A New Approach to Stop High-Risk Drunk Drivers
THURSDAY, Dec. 12, 2019 (HealthDay News) -- An individualized approach is needed to treat people at high risk of impaired (drunk) driving, a new report says.
Drunk driving accounted for 29% of U.S. motor vehicle deaths in 2018, the lowest percentage since 1982. But there was still an average of one alcohol-impaired driving death every 50 minutes, or 29 deaths a day, according to the Governors Highway Safety Association (GHSA) report.
The GHSA calls for a different approach from the past system to catch and punish drunk drivers. Instead, the agency wants to focus on addressing the offender's underlying problem to curtail repeat offenses.
A high-risk impaired driver is one who lacks the restraint or self-control to resist driving drunk. These drivers account for a disproportionately high number of road deaths.
High-risk drunk drivers meet one or more of three criteria: They drive with a blood alcohol concentration (BAC) of 0.15 g/dL or higher (almost twice the legal limit); have consumed both drugs and alcohol; and have more than one arrest for driving while intoxicated.
Repeat offenders cause about a third of drunk driving deaths each year, while high BAC offenders are involved in more than 60% of alcohol-related road deaths.
In 2018, 66% of drivers involved in fatal crashes had a BAC greater than 0.15 g/dL. And over the past 10 years, the number of impaired drivers killed in crashes who tested positive for both alcohol and other drugs has risen 16%.
Many high-risk drivers have both mental health and substance abuse disorders, according to Cambridge Health Alliance at Harvard Medical School in Boston. But their mental health disorders often go undetected.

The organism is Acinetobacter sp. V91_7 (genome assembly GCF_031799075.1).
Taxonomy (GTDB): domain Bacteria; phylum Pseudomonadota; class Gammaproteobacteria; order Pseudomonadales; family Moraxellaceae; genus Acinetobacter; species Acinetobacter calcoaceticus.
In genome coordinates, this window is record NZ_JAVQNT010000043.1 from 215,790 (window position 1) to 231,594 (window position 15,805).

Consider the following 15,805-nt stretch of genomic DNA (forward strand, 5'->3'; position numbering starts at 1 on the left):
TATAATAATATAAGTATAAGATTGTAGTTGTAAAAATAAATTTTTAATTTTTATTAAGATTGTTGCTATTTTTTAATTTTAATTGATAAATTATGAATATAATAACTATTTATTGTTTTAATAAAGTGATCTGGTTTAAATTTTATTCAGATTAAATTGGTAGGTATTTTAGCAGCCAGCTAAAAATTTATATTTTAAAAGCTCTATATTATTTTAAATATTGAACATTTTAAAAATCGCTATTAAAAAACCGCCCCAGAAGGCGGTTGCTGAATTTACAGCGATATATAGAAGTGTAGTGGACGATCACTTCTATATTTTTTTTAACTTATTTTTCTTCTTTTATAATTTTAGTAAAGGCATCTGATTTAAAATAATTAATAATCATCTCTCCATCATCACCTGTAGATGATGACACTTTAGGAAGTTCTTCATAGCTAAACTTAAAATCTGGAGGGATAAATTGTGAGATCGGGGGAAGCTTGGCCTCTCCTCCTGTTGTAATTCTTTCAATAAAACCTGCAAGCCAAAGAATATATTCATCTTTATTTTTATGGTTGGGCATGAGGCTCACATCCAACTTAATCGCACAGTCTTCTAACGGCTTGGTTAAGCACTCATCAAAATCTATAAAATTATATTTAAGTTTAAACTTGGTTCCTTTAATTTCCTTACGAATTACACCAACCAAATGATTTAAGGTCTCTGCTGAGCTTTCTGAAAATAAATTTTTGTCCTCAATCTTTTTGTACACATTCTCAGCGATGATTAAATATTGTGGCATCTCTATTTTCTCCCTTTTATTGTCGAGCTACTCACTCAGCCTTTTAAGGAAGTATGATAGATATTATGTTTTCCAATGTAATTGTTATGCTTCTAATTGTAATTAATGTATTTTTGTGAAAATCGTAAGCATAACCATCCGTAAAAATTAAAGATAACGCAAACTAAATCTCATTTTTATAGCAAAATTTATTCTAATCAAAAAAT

"The traditional criminal justice approach holds these offenders accountable for each impaired driving incident, but to ensure that these high-risk impaired drivers don't re-offend, we need to expand our approach beyond detection, arrest and conviction," said GHSA Chairman Darrin Grondel, who is also director of the Washington Traffic Safety Commission.
"The aim of this new report is to encourage states and their partners to take a more holistic approach to the problem by identifying and treating the cause of the offender's behavior to reduce recidivism and promote long-term behavior change," he said in a GHSA news release.
An individualized approach may be more effective than the usual fines and jail time at deterring high-risk impaired drivers, according to experts.
Along with screening and assessment, an individualized approach tests drivers for alcohol and also other drugs.
But enforcement practices or policies that do not require drug testing mean that many drug-impaired drivers escape detection, and many states lack the resources to process drug screenings.
The U.S. Centers for Disease Control and Prevention has more on impaired driving.